If you ask Myra Davis, there’s a big component many leaders are missing when it comes to leveraging data: education. An organization can have all the coolest tools and technologies, but if clinicians don’t understand what exactly is available and how they can interpret it, the data just isn’t worth much. In this interview, the CIO of Texas Children’s Hospital talks about how her team has dealt with clinician expectations when it comes to data, and how they’re utilizing education and dashboards to help them get the most out of it. She also talks about the work her organization has done to implement an EDW and their plans going forward, how breaking down silos between IS and clinical has helped empower users, her strategy when it comes to fostering innovation, and why still thinks the industry is “a lot of fun.”
- Dashboard education
- “The ability to understand technology is where we’re falling short.”
- Focus on evidence-based guidelines
- IS participation in care groups — “They realize they speak very different languages.”
- Adopting a clinical liaison model
- Plan, do, study, act — “If it’s not working, we’ll figure out how to make it better.”
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It’s not that we have a shortage of the technology — we have that. The organization’s ability to understand the technology is where we’re falling short. So we’re really working closely with them on their structure and to educate them on what’s available.
We’ve been slow behind the eight ball on that one, but that’s something we’re focused on as a part of this effort. Because again, we have the data, but to pull the science and the methodology together associated with analyzing the data is an area of opportunity for us.
What I hear from the clinicians is that it’s been very valuable to have our IS team members participate as a part of their collaborative team, because they realize that they talk very different languages. And we do.
We’re really pushing the concept of self-service, education on tools, and working with our quality group to establish clinical liaisons who can be resources available to assist providers in understanding how to utilize the tool and interpret the data.
We are always looking to identify what’s not working, how can we make this better, let’s go through another cycle, let’s do a validation. That’s very positive about this organization — if it’s not working, we’ll figure out how to make it better.
Gamble: When you talked about dashboards, I guess that’s kind of one way of taking it by chunks and maybe solving one issue at a time. Is that one way you’re doing it?
Davis: Yes. What we have are dashboards for clinical care and operations. So for operational leaders, we have dashboards that speak to work hours per unit of service for hourly staff so that our leaders are able to really analyze operationally how they’re doing from a staffing standpoint. We have financial dashboards where every leader in the organization is able to see how they’re doing financially. So there are no excuses for running significant variances in your shop, because that data is available to you. These dashboards are all self-service too. We have a place — a SharePoint site — where you can go, if granted access, to these particular dashboards, depending on your role, and get that information.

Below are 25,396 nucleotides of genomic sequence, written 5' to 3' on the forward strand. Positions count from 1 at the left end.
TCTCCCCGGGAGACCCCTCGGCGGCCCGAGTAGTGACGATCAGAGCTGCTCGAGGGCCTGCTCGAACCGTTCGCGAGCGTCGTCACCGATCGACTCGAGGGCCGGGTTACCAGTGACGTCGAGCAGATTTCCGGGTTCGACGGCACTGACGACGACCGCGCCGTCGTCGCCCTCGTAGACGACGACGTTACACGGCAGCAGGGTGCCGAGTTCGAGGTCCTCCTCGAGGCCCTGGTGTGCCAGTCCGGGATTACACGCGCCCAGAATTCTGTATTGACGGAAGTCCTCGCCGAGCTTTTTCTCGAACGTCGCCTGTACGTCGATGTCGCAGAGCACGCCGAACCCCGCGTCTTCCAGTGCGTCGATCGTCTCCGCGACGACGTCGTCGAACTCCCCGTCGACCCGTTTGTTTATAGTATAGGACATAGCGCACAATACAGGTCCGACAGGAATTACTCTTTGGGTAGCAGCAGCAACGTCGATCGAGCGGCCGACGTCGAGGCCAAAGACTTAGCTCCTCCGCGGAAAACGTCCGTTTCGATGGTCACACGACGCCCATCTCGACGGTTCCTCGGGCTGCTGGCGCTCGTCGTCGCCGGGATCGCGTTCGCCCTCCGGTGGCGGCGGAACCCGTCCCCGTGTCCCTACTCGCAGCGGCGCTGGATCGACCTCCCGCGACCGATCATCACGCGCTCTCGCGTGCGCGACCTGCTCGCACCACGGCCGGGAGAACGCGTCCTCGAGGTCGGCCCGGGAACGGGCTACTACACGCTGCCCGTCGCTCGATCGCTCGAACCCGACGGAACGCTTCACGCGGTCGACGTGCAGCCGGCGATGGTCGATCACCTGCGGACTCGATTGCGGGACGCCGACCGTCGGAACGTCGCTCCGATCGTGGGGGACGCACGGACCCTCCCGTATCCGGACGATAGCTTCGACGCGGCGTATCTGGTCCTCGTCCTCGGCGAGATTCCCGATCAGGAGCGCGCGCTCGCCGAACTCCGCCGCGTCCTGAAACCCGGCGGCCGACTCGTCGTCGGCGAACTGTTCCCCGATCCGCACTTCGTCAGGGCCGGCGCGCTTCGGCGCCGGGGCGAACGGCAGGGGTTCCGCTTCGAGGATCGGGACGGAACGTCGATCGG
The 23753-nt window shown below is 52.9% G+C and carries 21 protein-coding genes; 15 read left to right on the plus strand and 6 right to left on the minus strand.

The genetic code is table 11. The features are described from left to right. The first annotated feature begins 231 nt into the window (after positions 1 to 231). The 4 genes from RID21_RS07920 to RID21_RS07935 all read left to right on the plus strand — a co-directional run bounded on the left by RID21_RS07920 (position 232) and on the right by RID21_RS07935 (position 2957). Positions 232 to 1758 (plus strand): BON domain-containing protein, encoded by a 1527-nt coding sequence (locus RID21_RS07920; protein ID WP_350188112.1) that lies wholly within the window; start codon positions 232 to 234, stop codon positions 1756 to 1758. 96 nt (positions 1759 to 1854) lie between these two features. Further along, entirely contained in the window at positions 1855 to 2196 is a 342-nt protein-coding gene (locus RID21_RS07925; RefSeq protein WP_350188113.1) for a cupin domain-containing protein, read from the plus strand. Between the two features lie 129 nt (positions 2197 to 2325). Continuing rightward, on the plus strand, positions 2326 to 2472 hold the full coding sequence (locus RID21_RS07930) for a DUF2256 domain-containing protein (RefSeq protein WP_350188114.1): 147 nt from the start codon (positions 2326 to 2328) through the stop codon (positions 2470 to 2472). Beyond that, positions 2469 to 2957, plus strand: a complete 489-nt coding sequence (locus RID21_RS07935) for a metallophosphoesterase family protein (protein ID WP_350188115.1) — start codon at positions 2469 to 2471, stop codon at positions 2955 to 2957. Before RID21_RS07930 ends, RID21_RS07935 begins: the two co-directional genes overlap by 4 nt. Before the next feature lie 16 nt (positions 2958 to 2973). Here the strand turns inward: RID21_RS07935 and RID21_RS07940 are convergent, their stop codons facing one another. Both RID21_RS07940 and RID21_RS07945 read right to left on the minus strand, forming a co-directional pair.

When you look at it operationally, with the type of data that the organization is using, there’s a level of maturity there because they understand it. When you flip over to the clinical side, because there’s just so much and so many ways to do it, we have some dashboards available where providers can go and explore particular populations and get lists and just understand how many patients do I have that are hemoglobin, etc., so there are certain things they can do. But again, if they don’t know they can do it, then they say there’s nothing available to them. It’s not their fault; they just don’t know. So we’re working very closely with our quality group who are committing to assist and take a lead in establishing the true structure that can really be a core structure to deploy to the organization and make available as resources to help providers understand all of the tools that are available.
Because again, it’s not that we have a shortage of the technology — we have that. The organization’s ability to understand the technology is where we’re falling short. So we’re really working closely with them on their structure and to educate them on what’s available and then allow them to educate the masses. And we actually believe that this could happen. We’ve seen this model in other organizations and it seems to be working really well, so we’re going to give that a shot.
Gamble: Are you mostly speaking about the clinicians on the hospital side, as far as accessing the data?
Davis: Yeah, it’s hospital and ambulatory.
Gamble: Alright, so a lot involved there. And I really like the point you’re making about the education component, because I think that’s something that gets lost when people are talking about this whole process.
Davis: It does. I think we made the same mistake. We just assumed everybody understood and they knew what to do and, well, we shouldn’t do that. You know what happens when you make assumptions. It happened to us.
Gamble: Yeah. In terms of evidence-based guidelines and creating the processes that follow the evidence-based guidelines, is that something that’s also challenging as far as staying on top of those, because they are guidelines that can change, especially as different research comes out?